One of the tricks of the fall film fest trade is to launch a few movies that will gain awards season traction. Telluride has often done well picking some of these pics in advance, such as Brokeback Mountain, Walk the Line and last year's Juno. So given this year's short supply of completed specialty division fare, as many distribs have opted to take the late-year approach to chasing Oscar, Telluride dug up its own indie and foreign gems to help them get some attention.
What these films desperately need is good reviews and buzz.
One unfinished big-studio film came to Telluride anyway. David Fincher's The Curious Case of Benjamin Button played well in the Opera House with the folks who actually saw it, but risked the Wrath of the Internet--bloggers reviewed the tantalizing 20-minute assemblage (edited by Fincher's editor, Kirk Baxter), which could hardly be reviewed as a real movie, including one blogger who hadn't even seen it. (On the other end of the time continuum, GQ sent a writer here who is prepping a 6000-word Fincher profile.)
What worked for Paul Thomas Anderson the year before seemed to backfire this time. For one thing, unpredictably, there were more bloggers and fan sites covering the fest this year. This instant reaction from Slashfilm gives a sense of how the blogosphere can weigh in on a movie. Fincher couldn't show one long sequence--the usual practice-- because he needed to show the passage of time and the different faces of Button (Brad Pitt), so the concept of the movie would be clear. (Telluride wanted fewer, longer clips, but didn't get them until the eve of the showing.)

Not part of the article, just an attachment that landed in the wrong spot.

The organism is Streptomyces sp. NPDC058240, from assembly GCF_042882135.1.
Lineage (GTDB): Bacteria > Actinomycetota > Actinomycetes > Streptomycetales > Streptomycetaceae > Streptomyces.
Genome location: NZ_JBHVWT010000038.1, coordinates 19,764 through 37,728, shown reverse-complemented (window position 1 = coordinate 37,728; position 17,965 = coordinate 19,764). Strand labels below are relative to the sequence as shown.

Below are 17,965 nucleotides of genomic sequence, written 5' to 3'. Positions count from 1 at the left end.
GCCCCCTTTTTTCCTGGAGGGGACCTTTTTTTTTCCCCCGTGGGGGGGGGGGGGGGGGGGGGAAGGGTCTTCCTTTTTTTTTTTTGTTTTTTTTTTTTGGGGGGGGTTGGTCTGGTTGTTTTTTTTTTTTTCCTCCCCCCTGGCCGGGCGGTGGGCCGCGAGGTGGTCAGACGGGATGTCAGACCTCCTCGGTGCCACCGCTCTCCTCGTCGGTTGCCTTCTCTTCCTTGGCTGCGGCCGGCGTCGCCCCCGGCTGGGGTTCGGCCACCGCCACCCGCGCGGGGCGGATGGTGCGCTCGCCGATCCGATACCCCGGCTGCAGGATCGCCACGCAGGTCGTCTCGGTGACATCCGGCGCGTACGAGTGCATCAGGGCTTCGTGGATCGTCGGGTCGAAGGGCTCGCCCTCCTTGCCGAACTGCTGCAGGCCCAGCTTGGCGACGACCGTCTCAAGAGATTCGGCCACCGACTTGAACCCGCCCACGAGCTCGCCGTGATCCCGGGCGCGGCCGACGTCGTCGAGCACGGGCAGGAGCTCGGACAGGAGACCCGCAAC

The other difference between Button and There Will Be Blood is the difference between a Paramount Vantage indie directed by PTA and a big studio director who has commandeered a major movie star and $150-million in big-Paramount resources. Insiders can't help but speculate on the eventual outcome of the movie. Will it get good reviews and be an Oscar contender? Will it lose a fortune? (Is it Memoirs of a Geisha all over again?) The real folks in Telluride will spread good word in their communities, which was Paramount's intention here. But the fanboys are interested in this movie too, and it may not be for them.
No matter how the film turns out, the buzz on Brad Pitt--who was impressive in the Fincher Tribute scenes from Seven and Fight Club-- is getting louder. It could be his turn.
Among the relative unknown pics with Oscar hopes on their sleeves are Flash of Genius, a heart-tugging David-and-Goliath story starring Greg Kinnear in a moving performance as the inventor of the intermittent windshield wiper who takes on Ford and loses everything in the process. Universal backed this deliberately old-fashioned drama from producer-turned-director Marc Abraham (Children of Men, The Family Man). Kinnear was nominated for As Good as it Gets, so he's in the Oscar zone. But while he and Lauren Graham give their all, the tearkjerker has not built much momentum here, and even with mighty Universal behind it, will need great reviews to get anywhere.
Mike Leigh's Happy-Go-Lucky comes out of Telluride with some heat for actress Sally Hawkins, yet another relative British unknown like Vera Drake's Imelda Staunton, who went on to win an Oscar nomination (along with Leigh for writer and director). Leigh insists on picking his own actors and says he will never ever succumb to pressure to hire anyone, much less an American star. (He desperately wants to make his biopic on the great Romantic painter Turner, but no one will fund it.) Miramax is releasing.
Leigh also held his own on Friday's Director/Actors panel, moderated by Annette Insdorf--and went up against Fincher, insisting that although they work with actors entirely differently and with an enormous budget differential, they're actually after the same thing: creating authentic characters. Here's a video snippet featuring Fincher.